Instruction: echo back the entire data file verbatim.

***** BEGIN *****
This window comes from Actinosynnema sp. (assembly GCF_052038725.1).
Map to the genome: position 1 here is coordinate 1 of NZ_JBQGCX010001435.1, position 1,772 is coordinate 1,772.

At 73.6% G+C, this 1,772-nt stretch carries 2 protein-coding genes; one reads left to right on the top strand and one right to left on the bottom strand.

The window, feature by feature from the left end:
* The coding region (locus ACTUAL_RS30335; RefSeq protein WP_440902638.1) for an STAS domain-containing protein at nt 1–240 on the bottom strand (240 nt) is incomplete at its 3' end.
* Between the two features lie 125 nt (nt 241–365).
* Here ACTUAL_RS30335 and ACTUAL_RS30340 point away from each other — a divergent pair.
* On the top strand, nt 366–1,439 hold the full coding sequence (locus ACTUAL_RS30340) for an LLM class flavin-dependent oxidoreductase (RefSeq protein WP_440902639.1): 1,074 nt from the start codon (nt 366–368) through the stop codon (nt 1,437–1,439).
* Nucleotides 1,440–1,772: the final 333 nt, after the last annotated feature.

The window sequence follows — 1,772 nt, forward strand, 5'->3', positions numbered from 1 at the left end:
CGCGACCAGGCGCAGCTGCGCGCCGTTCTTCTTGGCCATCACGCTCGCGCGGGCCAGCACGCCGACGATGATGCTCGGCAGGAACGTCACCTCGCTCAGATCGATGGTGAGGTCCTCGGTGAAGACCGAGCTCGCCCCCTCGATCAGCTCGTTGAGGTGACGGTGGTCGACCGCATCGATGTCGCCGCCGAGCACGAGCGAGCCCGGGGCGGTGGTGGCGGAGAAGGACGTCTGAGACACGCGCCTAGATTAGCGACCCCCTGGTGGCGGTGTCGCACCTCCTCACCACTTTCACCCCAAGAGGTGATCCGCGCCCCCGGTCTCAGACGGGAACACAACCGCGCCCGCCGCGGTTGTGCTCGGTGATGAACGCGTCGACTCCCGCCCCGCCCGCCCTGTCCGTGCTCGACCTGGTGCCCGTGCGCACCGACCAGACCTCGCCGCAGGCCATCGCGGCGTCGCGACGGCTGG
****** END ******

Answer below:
This window comes from Actinosynnema sp. (assembly GCF_052038725.1).
Map to the genome: position 1 here is coordinate 1 of NZ_JBQGCX010001435.1, position 1,772 is coordinate 1,772.

At 73.6% G+C, this 1,772-nt stretch carries 2 protein-coding genes; one reads left to right on the top strand and one right to left on the bottom strand.

The window, feature by feature from the left end:
* The coding region (locus ACTUAL_RS30335; RefSeq protein WP_440902638.1) for an STAS domain-containing protein at nt 1–240 on the bottom strand (240 nt) is incomplete at its 3' end.
* Between the two features lie 125 nt (nt 241–365).
* Here ACTUAL_RS30335 and ACTUAL_RS30340 point away from each other — a divergent pair.
* On the top strand, nt 366–1,439 hold the full coding sequence (locus ACTUAL_RS30340) for an LLM class flavin-dependent oxidoreductase (RefSeq protein WP_440902639.1): 1,074 nt from the start codon (nt 366–368) through the stop codon (nt 1,437–1,439).
* Nucleotides 1,440–1,772: the final 333 nt, after the last annotated feature.

The window sequence follows — 1,772 nt, forward strand, 5'->3', positions numbered from 1 at the left end:
CGCGACCAGGCGCAGCTGCGCGCCGTTCTTCTTGGCCATCACGCTCGCGCGGGCCAGCACGCCGACGATGATGCTCGGCAGGAACGTCACCTCGCTCAGATCGATGGTGAGGTCCTCGGTGAAGACCGAGCTCGCCCCCTCGATCAGCTCGTTGAGGTGACGGTGGTCGACCGCATCGATGTCGCCGCCGAGCACGAGCGAGCCCGGGGCGGTGGTGGCGGAGAAGGACGTCTGAGACACGCGCCTAGATTAGCGACCCCCTGGTGGCGGTGTCGCACCTCCTCACCACTTTCACCCCAAGAGGTGATCCGCGCCCCCGGTCTCAGACGGGAACACAACCGCGCCCGCCGCGGTTGTGCTCGGTGATGAACGCGTCGACTCCCGCCCCGCCCGCCCTGTCCGTGCTCGACCTGGTGCCCGTGCGCACCGACCAGACCTCGCCGCAGGCCATCGCGGCGTCGCGACGGCTGG